Thursday, June 18, 2015

Eureka... a Chameleon!

Well, it's been no secret that we have been on an absolute MISSION to find a chameleon during these past almost 2 years in Malta. After hiking and looking and walking and looking and driving and looking... nada. Correction, we did technically see a chameleon a few months ago, be it a squished one. 
Yesterday, after walking about 50 yards from the house to get Ceti from school, I spotted a chameleon. He was literally in my path, stepping from the sidewalk down onto the busy intersection. I nearly stumbled over myself, floored by what lay before me. So many racing thoughts from "OMG!!!" to "I'm gonna be late" to "he's gonna get squished". I picked him up from his back, which he did NOT appreciate, quickly opening his mouth. So I readjusted him. He still wasn't havin' it. So I just decided to sit him on my forearm. His mouth closed, and he sat fairly calm as I hurried back home with him. I didn't have time to take him to a safe place. And I could NOT take just a photo and tell the family "so sorry, look what you missed". So I planted him in an olive tree inside our center courtyard garden and ran to pick up Ceti from school.  I called Chris as I ran, overflowing with excitement!!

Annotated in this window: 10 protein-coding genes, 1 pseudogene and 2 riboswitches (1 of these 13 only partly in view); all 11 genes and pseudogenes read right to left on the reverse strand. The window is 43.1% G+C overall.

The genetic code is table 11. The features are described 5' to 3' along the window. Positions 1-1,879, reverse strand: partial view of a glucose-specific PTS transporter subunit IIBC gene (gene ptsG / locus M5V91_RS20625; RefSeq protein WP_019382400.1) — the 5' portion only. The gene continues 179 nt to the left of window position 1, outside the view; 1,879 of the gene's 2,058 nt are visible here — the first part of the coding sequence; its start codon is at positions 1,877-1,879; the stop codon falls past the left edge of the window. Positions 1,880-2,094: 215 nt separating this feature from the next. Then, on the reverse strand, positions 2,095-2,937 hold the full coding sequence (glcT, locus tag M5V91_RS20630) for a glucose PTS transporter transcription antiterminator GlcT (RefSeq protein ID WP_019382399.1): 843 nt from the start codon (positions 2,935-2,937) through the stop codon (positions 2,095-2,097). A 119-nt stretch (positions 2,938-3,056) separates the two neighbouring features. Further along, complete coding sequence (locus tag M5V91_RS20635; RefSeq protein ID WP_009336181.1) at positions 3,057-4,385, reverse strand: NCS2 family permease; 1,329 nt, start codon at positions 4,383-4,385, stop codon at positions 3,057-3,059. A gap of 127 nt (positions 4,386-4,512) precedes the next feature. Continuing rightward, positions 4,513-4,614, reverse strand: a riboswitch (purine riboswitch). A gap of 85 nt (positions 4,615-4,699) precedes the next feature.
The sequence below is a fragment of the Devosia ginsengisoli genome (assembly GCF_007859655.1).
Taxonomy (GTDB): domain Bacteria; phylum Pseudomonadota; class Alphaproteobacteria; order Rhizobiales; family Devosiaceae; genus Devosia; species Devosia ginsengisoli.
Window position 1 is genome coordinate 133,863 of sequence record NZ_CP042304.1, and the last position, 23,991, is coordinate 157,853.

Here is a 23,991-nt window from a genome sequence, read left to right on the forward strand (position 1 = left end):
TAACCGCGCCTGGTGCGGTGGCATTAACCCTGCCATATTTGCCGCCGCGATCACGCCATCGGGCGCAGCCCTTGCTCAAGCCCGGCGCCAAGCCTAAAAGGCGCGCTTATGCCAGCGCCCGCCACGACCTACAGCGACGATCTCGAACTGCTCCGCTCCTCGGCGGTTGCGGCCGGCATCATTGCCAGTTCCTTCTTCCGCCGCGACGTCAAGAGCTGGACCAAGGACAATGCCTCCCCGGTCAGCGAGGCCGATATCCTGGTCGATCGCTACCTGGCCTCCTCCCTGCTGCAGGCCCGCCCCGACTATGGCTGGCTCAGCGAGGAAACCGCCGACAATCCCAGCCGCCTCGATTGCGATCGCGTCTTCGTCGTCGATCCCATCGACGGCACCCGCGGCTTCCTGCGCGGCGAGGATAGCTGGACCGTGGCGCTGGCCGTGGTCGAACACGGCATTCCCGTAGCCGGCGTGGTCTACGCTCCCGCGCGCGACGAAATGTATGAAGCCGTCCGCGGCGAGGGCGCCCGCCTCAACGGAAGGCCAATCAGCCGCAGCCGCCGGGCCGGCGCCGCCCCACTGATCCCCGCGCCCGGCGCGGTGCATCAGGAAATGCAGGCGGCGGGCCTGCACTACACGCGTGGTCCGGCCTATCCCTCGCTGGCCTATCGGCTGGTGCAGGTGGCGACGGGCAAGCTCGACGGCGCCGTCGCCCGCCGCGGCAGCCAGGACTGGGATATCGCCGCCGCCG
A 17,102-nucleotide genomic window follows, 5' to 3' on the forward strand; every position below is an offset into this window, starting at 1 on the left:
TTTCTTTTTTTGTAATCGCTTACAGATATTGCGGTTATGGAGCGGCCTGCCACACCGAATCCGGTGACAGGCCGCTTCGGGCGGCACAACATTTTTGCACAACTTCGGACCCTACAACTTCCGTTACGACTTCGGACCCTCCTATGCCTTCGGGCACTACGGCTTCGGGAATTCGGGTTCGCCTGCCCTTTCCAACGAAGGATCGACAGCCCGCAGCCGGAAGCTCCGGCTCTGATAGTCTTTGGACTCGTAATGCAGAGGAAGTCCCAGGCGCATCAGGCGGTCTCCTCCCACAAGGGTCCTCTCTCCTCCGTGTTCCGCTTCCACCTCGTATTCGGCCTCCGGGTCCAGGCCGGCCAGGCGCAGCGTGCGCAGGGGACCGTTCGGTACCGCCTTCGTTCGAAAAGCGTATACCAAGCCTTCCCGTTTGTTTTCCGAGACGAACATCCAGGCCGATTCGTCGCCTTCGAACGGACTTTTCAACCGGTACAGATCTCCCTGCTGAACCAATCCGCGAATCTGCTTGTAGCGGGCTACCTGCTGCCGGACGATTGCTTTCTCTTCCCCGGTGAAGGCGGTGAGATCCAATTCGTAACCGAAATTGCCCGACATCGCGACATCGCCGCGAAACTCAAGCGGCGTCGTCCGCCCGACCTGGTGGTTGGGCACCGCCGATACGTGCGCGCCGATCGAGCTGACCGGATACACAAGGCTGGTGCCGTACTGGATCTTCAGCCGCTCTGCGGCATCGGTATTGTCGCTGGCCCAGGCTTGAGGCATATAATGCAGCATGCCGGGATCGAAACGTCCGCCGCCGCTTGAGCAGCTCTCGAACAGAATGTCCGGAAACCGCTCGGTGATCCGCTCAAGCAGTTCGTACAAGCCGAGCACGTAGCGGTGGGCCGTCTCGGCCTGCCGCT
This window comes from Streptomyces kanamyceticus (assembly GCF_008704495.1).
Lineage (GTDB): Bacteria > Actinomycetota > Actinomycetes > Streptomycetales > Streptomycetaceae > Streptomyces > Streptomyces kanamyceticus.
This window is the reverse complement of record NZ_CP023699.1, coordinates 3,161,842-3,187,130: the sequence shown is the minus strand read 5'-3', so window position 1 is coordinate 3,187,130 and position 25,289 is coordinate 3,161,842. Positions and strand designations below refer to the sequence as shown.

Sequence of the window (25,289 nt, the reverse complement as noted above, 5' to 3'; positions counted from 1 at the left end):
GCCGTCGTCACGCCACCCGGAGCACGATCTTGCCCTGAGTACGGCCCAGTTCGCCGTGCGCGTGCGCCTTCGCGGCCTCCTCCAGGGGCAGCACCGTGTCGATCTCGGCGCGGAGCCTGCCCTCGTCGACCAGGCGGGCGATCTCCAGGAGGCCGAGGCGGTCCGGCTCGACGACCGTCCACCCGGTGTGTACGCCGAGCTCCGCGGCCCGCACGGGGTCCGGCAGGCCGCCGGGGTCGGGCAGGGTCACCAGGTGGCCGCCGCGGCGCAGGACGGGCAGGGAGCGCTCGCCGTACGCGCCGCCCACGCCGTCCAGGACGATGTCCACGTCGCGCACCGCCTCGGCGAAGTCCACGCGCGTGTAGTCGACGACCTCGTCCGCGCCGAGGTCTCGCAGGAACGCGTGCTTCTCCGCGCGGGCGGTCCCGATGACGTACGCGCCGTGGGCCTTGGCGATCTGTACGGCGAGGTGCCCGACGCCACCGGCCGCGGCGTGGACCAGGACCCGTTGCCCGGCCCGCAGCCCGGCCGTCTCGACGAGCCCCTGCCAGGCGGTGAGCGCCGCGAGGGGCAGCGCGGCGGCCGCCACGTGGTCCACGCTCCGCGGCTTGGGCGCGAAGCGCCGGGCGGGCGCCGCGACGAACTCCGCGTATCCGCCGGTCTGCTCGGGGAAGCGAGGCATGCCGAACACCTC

Thought it best not to tell the girls he was lingering in the garden until Chris got home. I told them which tree (now the pomegranate) he was in and enjoyed their reactions. He stayed the night with us, and today we watched him most of the day. The courtyard has 2 walls of glass, so we could walk inside the house and observe, and boy did we! We watched his color change often, climb reeds, climb plants, climb trees, hang on the furniture and walk across the floor. He was very entertaining and very educational.
But he was not ours. We taught about how we couldn't give him enough food or the right environment... or another chameleon to love. None of us touched him from the time I put him in the tree. We promised the girls they could hold him for a moment before we let him go. Ceti would've slept on him, while Ceiba was happy to touch him. He crawled up on me while we headed down the hill from our house to a good release point. I lightly covered him with a straw hat while we walked, and upon reaching the grass, he was quick to move on his merry way.

We may not have the cornfields or creeks of my upbringing, but gosh do I relish this opportunities to teach a love for nature and need for conservation. 

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